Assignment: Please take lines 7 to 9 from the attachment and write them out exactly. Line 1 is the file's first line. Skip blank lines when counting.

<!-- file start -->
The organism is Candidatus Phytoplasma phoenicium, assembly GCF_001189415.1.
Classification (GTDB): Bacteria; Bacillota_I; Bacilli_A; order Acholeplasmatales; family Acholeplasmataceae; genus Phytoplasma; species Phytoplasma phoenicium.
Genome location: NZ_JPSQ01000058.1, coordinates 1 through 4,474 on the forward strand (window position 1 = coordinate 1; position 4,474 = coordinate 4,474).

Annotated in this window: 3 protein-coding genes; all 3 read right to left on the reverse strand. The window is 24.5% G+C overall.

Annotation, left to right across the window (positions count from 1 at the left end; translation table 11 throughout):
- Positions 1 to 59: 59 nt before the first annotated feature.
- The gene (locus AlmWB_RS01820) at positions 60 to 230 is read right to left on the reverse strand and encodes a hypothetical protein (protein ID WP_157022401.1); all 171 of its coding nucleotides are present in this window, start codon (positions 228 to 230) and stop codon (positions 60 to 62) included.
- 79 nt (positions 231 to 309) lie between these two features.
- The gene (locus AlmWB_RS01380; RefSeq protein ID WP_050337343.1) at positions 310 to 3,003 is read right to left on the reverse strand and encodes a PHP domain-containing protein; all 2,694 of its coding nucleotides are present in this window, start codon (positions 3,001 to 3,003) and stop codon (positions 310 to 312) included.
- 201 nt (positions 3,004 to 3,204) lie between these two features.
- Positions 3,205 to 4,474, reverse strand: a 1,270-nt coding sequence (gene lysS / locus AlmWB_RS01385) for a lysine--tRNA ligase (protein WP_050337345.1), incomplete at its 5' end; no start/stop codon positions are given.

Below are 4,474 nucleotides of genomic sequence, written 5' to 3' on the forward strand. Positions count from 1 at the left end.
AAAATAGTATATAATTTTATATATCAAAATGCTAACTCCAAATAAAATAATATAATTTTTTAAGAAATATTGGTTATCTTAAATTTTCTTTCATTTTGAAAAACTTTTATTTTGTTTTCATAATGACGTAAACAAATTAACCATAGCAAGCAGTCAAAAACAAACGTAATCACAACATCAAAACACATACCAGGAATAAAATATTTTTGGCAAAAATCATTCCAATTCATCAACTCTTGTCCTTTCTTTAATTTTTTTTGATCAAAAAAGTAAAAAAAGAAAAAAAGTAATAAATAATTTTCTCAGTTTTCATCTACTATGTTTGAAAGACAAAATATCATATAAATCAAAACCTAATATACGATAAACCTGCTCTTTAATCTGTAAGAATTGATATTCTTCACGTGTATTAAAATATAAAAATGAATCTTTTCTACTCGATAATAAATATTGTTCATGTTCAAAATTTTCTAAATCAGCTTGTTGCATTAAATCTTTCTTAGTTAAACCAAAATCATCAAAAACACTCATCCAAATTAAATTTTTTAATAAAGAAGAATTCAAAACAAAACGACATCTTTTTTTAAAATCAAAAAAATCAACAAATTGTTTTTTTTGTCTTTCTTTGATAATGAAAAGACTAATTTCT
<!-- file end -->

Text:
- The gene (locus AlmWB_RS01820) at positions 60 to 230 is read right to left on the reverse strand and encodes a hypothetical protein (protein ID WP_157022401.1); all 171 of its coding nucleotides are present in this window, start codon (positions 228 to 230) and stop codon (positions 60 to 62) included.
- 79 nt (positions 231 to 309) lie between these two features.
- The gene (locus AlmWB_RS01380; RefSeq protein ID WP_050337343.1) at positions 310 to 3,003 is read right to left on the reverse strand and encodes a PHP domain-containing protein; all 2,694 of its coding nucleotides are present in this window, start codon (positions 3,001 to 3,003) and stop codon (positions 310 to 312) included.